Tangible Interfaces in Culture & Heritage
Tangible interfaces are beginning to move from research labs into physical real-world spaces, weaving their way into homes, workplaces, learning environments and the public realm .
This offers a world of opportunities to improve and deepen visitor experiences within the culture and heritage industry. Museums have always been great test beds and incubators for cutting-edge technology. They have to engage visitors through visuals, interactions and storytelling, which normally leads to the creation of spaces that utilise digital interactions and increasingly so, through new advancements in tangible interface designs .
We would normally assume that digital experiences designed by museums for their audiences are centred around a visual way for users to interact with data and information. In most cases today, the common interaction between the visitor and data is not very innovative. The user presses a button on a keypad to play audio, collection websites are just a digitalised catalogue or a screen which simply translates artworks hung up in a gallery on webpage in the form of a ‘virtual museum’. But what would it mean for museums to think innovatively and radically change the way the visitor interacts with an exhibition through the use of new tangible interfaces?
An example of a museum using innovative ways to interact with their artefacts using tangible interfaces comes from the Cooper Hewitt Smithsonian Design Museum in New York, where museum designers have created a wide range of tangible interfaces including a pen where you press one end of the pen to the artefacts label to virtually ‘collect’ that artefact, you can then use the pen to activate these artefacts on screens and view them in more detail in other parts of the museum. They have also developed Tangible Earth, the world’s first interactive globe that dynamically represents various aspects of the Earth.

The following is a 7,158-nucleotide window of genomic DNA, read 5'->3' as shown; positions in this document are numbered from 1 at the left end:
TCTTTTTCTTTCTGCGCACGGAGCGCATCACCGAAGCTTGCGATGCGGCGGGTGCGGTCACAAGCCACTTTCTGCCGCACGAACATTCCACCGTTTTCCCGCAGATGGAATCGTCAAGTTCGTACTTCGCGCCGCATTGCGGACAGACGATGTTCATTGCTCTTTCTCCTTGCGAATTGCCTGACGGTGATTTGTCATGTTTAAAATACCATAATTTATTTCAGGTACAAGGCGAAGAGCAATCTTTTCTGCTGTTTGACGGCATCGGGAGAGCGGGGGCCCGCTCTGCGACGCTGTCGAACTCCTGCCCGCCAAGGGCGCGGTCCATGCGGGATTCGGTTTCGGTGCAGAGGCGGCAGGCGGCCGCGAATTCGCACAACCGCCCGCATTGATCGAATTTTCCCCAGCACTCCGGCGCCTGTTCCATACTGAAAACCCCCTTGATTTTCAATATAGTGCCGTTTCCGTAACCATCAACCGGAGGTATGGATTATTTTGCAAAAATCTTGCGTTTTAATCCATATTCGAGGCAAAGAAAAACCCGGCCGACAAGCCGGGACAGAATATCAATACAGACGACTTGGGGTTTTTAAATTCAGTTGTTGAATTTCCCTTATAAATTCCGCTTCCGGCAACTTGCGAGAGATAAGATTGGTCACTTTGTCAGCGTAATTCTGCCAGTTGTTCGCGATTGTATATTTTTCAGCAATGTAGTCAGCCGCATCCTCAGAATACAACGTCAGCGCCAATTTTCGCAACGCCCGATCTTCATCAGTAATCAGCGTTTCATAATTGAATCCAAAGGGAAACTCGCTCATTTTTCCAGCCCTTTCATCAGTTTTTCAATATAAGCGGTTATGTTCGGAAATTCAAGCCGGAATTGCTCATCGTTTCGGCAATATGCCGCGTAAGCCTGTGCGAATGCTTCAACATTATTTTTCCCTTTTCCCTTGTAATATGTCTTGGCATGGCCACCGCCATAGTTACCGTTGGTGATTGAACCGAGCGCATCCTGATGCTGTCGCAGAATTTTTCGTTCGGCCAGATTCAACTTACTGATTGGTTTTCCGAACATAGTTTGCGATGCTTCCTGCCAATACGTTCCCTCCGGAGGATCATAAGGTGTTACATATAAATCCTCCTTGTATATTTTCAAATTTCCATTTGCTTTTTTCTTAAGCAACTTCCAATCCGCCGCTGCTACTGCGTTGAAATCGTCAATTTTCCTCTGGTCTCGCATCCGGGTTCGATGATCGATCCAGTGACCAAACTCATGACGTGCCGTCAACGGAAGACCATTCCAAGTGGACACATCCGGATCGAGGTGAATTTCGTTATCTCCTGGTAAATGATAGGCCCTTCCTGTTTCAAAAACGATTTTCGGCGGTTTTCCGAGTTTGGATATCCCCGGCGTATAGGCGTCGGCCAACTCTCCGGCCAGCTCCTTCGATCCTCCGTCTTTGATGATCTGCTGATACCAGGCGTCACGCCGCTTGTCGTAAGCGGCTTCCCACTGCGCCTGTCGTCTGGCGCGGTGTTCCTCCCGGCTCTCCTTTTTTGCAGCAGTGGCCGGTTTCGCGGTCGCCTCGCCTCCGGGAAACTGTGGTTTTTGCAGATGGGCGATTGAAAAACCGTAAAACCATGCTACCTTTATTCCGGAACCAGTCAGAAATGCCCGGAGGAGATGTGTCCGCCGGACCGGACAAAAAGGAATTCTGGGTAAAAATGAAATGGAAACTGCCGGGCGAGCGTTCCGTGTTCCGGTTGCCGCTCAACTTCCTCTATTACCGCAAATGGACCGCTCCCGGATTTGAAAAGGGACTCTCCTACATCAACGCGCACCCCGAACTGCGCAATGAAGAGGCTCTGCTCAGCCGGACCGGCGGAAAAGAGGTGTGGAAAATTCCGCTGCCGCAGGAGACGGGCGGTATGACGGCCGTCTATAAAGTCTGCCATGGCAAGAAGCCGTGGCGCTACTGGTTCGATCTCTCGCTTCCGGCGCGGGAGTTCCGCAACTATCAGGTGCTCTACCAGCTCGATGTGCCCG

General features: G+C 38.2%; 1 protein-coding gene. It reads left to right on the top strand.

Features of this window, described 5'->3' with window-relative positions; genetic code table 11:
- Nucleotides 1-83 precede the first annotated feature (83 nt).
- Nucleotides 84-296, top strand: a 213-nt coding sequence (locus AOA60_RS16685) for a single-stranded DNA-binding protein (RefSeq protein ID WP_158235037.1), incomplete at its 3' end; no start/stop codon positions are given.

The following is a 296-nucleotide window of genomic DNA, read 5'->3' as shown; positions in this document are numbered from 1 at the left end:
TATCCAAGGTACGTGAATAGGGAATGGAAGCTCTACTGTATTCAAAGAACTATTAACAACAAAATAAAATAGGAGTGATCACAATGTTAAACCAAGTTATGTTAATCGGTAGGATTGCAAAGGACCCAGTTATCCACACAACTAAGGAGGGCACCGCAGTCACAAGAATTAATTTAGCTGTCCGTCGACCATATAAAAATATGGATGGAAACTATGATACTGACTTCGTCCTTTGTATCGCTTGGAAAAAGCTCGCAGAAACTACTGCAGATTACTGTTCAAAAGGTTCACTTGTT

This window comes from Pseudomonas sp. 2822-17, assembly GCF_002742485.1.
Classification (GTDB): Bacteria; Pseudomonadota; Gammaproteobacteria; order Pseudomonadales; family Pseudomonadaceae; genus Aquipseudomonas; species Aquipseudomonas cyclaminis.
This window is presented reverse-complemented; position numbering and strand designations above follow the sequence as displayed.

Physical engagement with museum artefacts can play an important role in to helping visitors to gain a deeper understanding of information on display. Museums are seeing a growth in technologies that use augmented reality, augmented virtuality and tangible interactions, with the aim of creating new interfaces that seamlessly integrate with the physical world, and that require visitors to interact with museum pieces in a similar way to interactions they would have in the real world .
Not only do these new technologies offer a whole new world of possibilities for museums and art galleries but, tangible interactions have great potential to provide a means of bringing performances and participatory activities such as music concerts, cooking classes, dance recitals and street theatre that have a physical presence in the real world into the narrated story world .
The use of tangible design within a cultural and heritage setting is opening up new ways of storytelling and enabling cultural and tourist organisations, researchers and historians to share knowledge with a wider audience, whilst at the same time telling the story of our past, present and future in an engaging, fun and accessible way.
 J. G. Sheridan and N. B. Kinns, “Designing for performative tangible interaction,” Int. J. Arts Technol., vol. 1, no. 3/4, p. 288, 2008.
 O. Media, “Designing for the Internet of Things,” p. 265.
 D. Duranti, D. Spallazzo, and R. Trocchianesi, “Tangible interaction in museums and temporary exhibitions: embedding and embodying the intangible values of cultural heritage,” in Libro de Actas – Systems & Design: Beyond Processes and Thinking (IFDP – SD2016), 2016.
 J. H. Chu, “Designing Tangible Interfaces to Support Expression and Sensemaking in Interactive Narratives,” in Proceedings of the Ninth International Conference on Tangible, Embedded, and Embodied Interaction – TEI ’14, Stanford, California, USA, 2015, pp. 457–460.
 http://radar.oreilly.com/2015/02/designing-a-future-of-immersive-tangible-interaction.html Accessed: 20/11/2018
 https://www.youtube.com/watch?v=5V6AlRZ9Gbs Accessed: 20/11/2018
 https://www.youtube.com/watch?v=sGDT_gkW0_0 Accessed: 20/11/2018
Title image from: https://ideum.com/portfolio/cooper-hewitt
Author: Bobbie Bailey